Evidence of God's Omnipresence

And so by multiplying the recognition of present good and by persisting in the tracing of this good to its divine source, we find the omnipresence of God or good becoming very much a reality of immediate experience. By so doing we gradually arrive at the conviction that it is impossible to be outside the omnipresence of God. We can truthfully say that the most obvious and realistic condition of our human experience is the evidence of the presence of God.

It is the presence of God that brings out the morning sun. His presence that urges the birds into song, that may be seen in the touch of color in each blade and flower, in the laughter of a child, in the smile of a friend. Utterly uncountable are such evidences as these. Christ Jesus was well aware of these evidences and often referred to them. Luke records him as saying: "Consider the lilies how they grow: they toil not, they spin not; and yet I say unto you, that Solomon in all his glory was not arrayed like one of these. If then God so clothe the grass, which is to day in the field, and tomorrow is cast into the oven; how much more will he clothe you, O ye of little faith?"  Luke 12:27, 28; And the Discoverer and Founder of Christian Science, Mary Baker Eddy says in Miscellaneous Writings: "His modes declare the beauty of holiness, and His manifold wisdom shines through the visible world in glimpses of the eternal verities. Even through the mists of mortality is seen the brightness of His coming."  Mis., p. 363;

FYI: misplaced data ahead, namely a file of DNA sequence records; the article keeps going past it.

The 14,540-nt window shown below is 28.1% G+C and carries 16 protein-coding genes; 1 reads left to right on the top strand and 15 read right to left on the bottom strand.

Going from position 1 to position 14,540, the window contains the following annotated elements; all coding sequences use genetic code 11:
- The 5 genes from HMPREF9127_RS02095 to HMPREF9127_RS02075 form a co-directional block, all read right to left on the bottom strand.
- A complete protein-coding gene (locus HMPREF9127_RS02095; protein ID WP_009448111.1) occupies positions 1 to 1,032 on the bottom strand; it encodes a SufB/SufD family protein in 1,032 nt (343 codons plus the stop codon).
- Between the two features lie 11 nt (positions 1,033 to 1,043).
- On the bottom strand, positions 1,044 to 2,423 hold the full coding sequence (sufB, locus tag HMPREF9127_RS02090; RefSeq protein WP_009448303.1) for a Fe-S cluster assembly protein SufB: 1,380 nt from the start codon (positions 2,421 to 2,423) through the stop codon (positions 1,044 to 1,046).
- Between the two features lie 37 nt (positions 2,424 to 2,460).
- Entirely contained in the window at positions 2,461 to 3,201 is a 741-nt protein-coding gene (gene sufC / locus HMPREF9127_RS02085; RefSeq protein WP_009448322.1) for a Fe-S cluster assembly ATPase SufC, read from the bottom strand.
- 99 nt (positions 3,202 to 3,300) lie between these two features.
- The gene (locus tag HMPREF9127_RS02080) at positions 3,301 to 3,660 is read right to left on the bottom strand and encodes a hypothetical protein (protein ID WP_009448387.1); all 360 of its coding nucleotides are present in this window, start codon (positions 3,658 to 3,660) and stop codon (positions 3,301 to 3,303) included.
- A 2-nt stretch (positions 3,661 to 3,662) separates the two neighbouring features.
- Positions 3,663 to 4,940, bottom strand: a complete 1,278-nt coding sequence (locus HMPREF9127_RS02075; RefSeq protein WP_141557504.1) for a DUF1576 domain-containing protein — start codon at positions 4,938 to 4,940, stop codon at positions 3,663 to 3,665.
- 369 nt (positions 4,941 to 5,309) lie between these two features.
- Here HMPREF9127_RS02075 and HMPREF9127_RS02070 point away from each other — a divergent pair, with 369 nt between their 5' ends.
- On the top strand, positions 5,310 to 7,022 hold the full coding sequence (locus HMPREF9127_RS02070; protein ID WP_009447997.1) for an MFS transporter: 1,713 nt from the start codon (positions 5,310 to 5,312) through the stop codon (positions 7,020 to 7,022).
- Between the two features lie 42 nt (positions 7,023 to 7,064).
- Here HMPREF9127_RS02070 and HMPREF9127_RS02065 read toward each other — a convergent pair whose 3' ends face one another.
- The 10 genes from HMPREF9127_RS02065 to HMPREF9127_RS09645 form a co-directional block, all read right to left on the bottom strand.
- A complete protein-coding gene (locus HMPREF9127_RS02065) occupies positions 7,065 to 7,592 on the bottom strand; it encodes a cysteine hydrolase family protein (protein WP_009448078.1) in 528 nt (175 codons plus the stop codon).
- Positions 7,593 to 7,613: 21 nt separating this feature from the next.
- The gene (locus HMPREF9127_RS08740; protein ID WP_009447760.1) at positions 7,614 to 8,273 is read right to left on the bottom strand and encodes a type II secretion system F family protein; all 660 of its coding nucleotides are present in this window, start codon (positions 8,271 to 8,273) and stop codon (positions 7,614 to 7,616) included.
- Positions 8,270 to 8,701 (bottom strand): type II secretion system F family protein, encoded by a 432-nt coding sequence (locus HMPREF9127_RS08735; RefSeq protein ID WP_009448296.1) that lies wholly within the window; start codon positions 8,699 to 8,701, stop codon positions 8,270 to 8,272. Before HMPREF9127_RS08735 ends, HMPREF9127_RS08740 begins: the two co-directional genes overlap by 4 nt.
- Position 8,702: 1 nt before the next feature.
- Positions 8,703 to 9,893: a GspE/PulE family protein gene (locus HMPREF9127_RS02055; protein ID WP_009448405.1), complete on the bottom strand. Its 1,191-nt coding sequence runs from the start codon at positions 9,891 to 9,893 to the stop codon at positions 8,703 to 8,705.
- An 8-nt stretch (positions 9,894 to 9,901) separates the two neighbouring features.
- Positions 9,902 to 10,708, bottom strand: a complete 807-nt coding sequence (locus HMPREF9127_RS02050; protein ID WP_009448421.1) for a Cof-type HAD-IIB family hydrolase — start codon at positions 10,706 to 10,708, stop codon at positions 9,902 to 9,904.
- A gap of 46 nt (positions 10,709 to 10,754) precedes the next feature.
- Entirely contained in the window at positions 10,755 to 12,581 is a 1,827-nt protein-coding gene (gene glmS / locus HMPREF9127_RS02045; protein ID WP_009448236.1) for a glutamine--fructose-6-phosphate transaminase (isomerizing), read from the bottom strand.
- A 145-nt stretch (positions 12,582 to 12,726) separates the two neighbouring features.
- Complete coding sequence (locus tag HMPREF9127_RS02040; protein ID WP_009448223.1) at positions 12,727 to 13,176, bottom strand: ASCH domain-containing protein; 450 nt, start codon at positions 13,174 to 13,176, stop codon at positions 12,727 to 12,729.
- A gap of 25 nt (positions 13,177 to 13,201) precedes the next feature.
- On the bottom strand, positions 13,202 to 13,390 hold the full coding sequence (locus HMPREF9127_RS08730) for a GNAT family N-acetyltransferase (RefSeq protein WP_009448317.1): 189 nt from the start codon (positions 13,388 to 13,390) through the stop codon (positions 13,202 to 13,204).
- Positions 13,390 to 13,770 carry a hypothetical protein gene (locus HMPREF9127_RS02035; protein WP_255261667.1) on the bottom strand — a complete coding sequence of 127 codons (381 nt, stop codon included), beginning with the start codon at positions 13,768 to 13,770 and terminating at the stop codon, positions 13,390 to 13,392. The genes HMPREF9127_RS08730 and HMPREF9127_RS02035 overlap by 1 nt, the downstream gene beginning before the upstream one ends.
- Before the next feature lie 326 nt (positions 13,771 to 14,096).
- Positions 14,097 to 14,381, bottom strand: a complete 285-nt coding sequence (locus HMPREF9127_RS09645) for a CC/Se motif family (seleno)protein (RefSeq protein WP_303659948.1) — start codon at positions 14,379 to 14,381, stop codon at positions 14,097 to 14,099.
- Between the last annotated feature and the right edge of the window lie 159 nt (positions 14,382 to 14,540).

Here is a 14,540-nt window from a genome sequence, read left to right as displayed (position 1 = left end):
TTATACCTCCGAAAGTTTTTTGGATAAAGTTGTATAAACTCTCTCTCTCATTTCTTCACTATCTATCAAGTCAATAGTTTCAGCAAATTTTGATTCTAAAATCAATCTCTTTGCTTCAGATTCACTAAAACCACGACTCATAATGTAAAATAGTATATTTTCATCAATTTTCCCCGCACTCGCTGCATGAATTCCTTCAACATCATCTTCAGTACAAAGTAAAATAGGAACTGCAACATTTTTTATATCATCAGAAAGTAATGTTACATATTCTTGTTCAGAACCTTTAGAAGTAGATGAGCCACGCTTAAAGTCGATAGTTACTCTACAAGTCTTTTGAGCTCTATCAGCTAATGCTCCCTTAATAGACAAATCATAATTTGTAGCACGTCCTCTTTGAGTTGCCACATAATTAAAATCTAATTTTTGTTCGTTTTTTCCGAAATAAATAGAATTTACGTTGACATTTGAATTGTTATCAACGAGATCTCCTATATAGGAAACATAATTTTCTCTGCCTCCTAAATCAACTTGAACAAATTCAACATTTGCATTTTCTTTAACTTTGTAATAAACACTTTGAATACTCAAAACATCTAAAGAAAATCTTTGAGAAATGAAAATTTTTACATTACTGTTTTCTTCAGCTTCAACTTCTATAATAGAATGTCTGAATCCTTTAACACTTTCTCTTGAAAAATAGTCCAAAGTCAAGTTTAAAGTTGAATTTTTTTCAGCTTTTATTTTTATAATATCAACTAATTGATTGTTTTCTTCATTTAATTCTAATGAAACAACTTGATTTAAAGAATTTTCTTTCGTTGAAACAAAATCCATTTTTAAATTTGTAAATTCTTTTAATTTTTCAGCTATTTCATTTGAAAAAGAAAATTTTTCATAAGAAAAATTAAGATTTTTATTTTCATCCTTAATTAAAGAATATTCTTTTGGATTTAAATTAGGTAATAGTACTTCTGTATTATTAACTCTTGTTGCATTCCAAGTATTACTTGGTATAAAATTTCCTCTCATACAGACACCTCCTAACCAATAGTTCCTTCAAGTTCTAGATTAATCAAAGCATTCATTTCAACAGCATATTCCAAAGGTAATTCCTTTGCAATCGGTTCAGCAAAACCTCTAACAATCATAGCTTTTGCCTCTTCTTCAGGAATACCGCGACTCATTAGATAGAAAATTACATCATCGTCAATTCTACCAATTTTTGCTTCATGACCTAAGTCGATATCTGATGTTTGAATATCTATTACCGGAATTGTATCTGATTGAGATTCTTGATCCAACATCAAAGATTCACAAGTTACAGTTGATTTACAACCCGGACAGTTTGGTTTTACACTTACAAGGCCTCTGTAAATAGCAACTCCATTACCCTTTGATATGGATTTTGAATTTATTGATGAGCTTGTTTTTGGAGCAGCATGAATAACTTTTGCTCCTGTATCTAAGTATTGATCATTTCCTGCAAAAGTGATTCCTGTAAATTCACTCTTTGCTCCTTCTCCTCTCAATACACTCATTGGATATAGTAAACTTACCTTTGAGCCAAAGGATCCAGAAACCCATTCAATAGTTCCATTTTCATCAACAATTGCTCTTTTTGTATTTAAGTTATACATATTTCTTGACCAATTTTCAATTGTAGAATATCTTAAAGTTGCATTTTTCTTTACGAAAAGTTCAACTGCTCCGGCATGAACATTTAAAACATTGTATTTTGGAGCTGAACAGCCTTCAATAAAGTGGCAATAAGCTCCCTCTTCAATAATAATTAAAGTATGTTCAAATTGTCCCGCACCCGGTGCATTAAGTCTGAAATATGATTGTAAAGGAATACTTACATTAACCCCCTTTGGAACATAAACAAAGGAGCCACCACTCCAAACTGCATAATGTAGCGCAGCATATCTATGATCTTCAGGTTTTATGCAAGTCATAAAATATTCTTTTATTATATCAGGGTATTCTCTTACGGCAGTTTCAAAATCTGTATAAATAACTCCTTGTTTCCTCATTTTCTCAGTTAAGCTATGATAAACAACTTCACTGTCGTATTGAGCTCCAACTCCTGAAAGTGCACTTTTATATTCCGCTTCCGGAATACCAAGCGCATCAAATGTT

When we speak of good in this way, we are thinking of the innumerable minutiae of positive qualities and quantities that are a part of our every day. There can be no day without them because there can be no day without God. The first moment when we awaken, consciousness will be saying, "God is here." Were God not present, there would be no awakening, there would be no consciousness. We must stop thinking that good—good of any kind or of any degree—has a human source. To think of good as having a human source is to limit good. This would leave God out. By tracing good to its divine source we come to understand why we can expect good to be permanent—even more, why we can expect good to multiply. An instance of good is one of the rays in the infinite sunshine of God's love and care of His own. Because good has not started with the individual, it cannot stop with the individual. Simultaneous with the appearing of good is the desire to share it. Good is like that. The mistake of believing that good can have a human source is the reason that good has seemed so fleeting and so inequitably distributed.

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Divine Love Meets Human Needs
May 31, 1969

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